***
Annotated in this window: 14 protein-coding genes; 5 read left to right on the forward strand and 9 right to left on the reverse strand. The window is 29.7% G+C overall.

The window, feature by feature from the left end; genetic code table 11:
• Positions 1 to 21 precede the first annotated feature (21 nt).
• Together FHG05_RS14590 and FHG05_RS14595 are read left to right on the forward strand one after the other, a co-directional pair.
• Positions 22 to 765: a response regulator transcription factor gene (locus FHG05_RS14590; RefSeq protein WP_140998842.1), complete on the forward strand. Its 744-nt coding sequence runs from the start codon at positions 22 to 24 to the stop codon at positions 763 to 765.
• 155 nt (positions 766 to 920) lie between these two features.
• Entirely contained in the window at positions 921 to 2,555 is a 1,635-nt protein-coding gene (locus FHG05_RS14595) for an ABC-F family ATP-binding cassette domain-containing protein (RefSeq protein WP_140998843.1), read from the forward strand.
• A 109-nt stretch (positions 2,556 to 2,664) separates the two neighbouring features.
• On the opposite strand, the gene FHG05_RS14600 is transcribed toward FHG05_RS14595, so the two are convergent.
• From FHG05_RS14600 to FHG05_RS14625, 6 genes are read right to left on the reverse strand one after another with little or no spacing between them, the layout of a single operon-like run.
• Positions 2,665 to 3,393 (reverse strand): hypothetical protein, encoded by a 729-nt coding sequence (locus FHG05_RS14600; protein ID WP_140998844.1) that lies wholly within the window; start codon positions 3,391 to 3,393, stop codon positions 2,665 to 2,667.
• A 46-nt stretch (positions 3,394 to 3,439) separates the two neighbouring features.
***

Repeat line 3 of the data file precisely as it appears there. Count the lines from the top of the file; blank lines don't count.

• Positions 1 to 21 precede the first annotated feature (21 nt).